Commissioned by the Adelaide Symphony Orchestra, the Boston Symphony Orchestra (Andris Nelsons, Music Director), and Canada’s National Arts Centre Orchestra.
When I was first approached by Pinchas Zukerman and Amanda Forsyth to write a double concerto for them, I was ecstatic. I grew up admiring Zukerman's playing, hearing him at the Israel Philharmonic as often as I could. Hearing the two of them play together years later was completely enchanting. I wanted to write a piece the explored the relationship between the two soloists — not only their instruments. How do they interact with one another? What is the interplay between the soloists and the orchestra? How does a modern-day concerto reflect both a long musical tradition and our present time?
The piece is neoclassical in some aspects. It follows a general fast-slow-fast three-movement structure, and there are contrasting themes in each movement. Each movement develops these themes throughout the form. The soloists begin the piece almost wistfully, with a certain sense of nostalgia for older concertos. Against that longing for the past, the orchestra pushes for modern rhythms, harmonies, and orchestral colors.
In the first movement, the soloists oscillate between fighting against the orchestra and joining its exciting harmonies and rhythms. While the orchestra adopts some of the older materials that the soloists present, it ultimately engulfs them with its drive. At the outset of the second movement the soloists try again to return to the past. They play a sweet melody in octaves accompanied by a simple Alberti bass, and for a period of time this seems to work. Yet this time, it is the cello who strays away from the original theme. The soloists no longer appear as a unified group; their conflict leads to an intimate duet. At the conclusion of the movement the conflict subsides, and the soloists seem to find a new way to coexist, with the orchestra now in support of their reunification. The third movement is both energetic and expressive, and all voices seem to have found a way to cooperate and exist together. The two main themes no longer yearn for the past, now allowing a playful interplay between the soloists as a group with the orchestra. Each of the soloists gets the opportunity to shine individually, at times with interjecting allusions to the past (quotes and misquotes alike). By the conclusion, this nostalgia has passed, and in its place is an acknowledgement — a tribute, celebrating the relationships, the individuals, and the history of the concerto.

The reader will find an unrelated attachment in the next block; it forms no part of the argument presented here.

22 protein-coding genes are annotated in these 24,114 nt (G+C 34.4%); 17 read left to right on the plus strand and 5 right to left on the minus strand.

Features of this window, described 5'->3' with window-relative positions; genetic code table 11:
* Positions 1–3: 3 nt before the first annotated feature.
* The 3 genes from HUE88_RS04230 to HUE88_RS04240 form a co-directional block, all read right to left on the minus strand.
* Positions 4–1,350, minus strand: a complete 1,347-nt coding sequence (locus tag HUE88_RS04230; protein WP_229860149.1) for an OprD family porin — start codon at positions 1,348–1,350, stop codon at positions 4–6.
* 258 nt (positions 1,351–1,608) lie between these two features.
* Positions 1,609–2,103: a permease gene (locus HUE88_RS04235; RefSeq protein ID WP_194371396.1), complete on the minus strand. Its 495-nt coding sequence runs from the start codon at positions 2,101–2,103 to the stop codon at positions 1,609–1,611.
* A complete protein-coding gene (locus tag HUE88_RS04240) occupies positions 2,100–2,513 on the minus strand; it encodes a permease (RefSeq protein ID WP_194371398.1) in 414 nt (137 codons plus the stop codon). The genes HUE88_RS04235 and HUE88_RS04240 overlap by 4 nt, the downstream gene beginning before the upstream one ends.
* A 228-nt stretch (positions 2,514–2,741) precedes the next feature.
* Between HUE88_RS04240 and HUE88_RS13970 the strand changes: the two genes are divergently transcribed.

— Avner Dorman